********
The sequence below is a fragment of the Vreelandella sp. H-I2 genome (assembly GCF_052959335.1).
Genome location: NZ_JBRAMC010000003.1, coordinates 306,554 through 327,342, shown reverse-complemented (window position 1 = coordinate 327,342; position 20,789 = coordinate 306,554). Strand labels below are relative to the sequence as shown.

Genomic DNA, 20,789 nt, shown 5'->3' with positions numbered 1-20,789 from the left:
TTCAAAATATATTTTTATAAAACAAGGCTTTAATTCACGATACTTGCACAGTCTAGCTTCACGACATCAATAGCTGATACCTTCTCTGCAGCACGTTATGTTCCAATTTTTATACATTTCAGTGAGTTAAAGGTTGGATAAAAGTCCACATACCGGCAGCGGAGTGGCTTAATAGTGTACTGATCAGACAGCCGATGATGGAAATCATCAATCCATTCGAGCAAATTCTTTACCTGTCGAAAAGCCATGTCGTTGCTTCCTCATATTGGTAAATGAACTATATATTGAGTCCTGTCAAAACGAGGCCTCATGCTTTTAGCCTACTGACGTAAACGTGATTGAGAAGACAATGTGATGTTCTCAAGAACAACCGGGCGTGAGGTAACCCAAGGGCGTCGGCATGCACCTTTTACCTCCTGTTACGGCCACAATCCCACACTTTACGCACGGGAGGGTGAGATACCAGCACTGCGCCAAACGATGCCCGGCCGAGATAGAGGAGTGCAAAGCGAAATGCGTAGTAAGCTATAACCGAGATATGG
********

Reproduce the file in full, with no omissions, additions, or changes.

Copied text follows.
The sequence below is a fragment of the Vreelandella sp. H-I2 genome (assembly GCF_052959335.1).
Genome location: NZ_JBRAMC010000003.1, coordinates 306,554 through 327,342, shown reverse-complemented (window position 1 = coordinate 327,342; position 20,789 = coordinate 306,554). Strand labels below are relative to the sequence as shown.

Genomic DNA, 20,789 nt, shown 5'->3' with positions numbered 1-20,789 from the left:
TTCAAAATATATTTTTATAAAACAAGGCTTTAATTCACGATACTTGCACAGTCTAGCTTCACGACATCAATAGCTGATACCTTCTCTGCAGCACGTTATGTTCCAATTTTTATACATTTCAGTGAGTTAAAGGTTGGATAAAAGTCCACATACCGGCAGCGGAGTGGCTTAATAGTGTACTGATCAGACAGCCGATGATGGAAATCATCAATCCATTCGAGCAAATTCTTTACCTGTCGAAAAGCCATGTCGTTGCTTCCTCATATTGGTAAATGAACTATATATTGAGTCCTGTCAAAACGAGGCCTCATGCTTTTAGCCTACTGACGTAAACGTGATTGAGAAGACAATGTGATGTTCTCAAGAACAACCGGGCGTGAGGTAACCCAAGGGCGTCGGCATGCACCTTTTACCTCCTGTTACGGCCACAATCCCACACTTTACGCACGGGAGGGTGAGATACCAGCACTGCGCCAAACGATGCCCGGCCGAGATAGAGGAGTGCAAAGCGAAATGCGTAGTAAGCTATAACCGAGATATGG